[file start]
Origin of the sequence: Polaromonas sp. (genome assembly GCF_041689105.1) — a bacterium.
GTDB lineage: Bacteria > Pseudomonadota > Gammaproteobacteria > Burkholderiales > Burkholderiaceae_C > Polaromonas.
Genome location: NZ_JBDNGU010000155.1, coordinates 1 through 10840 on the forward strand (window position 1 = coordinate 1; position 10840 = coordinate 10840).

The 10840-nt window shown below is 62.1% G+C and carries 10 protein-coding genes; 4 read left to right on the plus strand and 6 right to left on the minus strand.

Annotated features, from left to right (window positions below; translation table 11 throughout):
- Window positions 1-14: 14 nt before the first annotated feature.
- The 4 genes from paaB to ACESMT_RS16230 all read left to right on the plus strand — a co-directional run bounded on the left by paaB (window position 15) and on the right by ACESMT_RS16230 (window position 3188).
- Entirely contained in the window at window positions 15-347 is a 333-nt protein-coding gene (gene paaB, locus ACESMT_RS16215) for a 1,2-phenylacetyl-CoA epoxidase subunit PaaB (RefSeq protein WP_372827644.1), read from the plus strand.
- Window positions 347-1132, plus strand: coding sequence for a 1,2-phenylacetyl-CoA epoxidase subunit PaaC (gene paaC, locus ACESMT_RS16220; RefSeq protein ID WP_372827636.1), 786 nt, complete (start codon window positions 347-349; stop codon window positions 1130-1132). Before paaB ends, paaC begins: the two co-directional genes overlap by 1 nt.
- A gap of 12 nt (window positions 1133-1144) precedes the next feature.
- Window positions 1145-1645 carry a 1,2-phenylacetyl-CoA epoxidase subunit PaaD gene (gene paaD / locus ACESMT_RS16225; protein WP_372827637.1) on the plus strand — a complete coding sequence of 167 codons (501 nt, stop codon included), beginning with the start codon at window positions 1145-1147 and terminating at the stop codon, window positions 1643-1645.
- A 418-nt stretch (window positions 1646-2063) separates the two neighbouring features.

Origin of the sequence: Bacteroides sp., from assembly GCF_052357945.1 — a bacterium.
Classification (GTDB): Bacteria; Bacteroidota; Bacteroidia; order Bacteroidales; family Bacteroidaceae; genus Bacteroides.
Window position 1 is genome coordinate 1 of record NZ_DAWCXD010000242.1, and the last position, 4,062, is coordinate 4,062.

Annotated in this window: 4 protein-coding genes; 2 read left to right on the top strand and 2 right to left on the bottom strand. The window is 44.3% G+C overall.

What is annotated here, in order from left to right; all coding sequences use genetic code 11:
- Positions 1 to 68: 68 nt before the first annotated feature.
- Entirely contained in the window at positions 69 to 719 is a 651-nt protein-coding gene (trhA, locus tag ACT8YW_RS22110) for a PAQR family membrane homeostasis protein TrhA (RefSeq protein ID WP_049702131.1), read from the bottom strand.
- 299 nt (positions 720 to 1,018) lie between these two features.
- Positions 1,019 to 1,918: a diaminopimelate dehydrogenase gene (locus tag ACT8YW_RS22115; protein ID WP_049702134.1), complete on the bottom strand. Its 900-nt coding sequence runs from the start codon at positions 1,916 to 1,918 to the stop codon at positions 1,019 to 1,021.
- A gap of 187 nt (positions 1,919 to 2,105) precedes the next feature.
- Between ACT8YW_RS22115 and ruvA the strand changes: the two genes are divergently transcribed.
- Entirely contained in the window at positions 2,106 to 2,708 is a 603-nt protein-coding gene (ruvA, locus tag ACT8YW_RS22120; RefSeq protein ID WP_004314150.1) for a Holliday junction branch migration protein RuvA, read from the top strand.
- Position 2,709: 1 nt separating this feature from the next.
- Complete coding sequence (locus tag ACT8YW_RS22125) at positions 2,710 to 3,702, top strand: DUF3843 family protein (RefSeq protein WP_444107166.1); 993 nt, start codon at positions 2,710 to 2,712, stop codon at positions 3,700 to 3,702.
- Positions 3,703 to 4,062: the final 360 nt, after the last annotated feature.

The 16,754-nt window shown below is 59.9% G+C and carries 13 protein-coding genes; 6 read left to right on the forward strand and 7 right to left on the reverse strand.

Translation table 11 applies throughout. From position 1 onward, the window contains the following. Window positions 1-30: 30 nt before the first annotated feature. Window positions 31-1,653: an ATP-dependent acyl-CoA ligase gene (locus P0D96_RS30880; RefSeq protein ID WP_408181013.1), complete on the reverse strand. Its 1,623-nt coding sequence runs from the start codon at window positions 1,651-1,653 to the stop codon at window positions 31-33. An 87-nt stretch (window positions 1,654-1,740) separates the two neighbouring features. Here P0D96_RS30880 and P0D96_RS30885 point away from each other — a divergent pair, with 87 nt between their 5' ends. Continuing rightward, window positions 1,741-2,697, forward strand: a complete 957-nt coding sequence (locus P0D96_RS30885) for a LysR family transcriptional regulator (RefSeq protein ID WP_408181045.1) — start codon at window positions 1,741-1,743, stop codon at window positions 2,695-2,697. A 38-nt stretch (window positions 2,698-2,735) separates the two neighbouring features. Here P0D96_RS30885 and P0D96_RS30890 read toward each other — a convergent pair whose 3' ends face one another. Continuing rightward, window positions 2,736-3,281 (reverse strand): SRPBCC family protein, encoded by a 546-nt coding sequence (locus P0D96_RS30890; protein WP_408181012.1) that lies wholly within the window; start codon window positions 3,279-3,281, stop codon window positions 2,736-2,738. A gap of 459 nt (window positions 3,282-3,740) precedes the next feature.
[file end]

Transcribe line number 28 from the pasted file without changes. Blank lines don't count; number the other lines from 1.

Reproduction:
The 16,754-nt window shown below is 59.9% G+C and carries 13 protein-coding genes; 6 read left to right on the forward strand and 7 right to left on the reverse strand.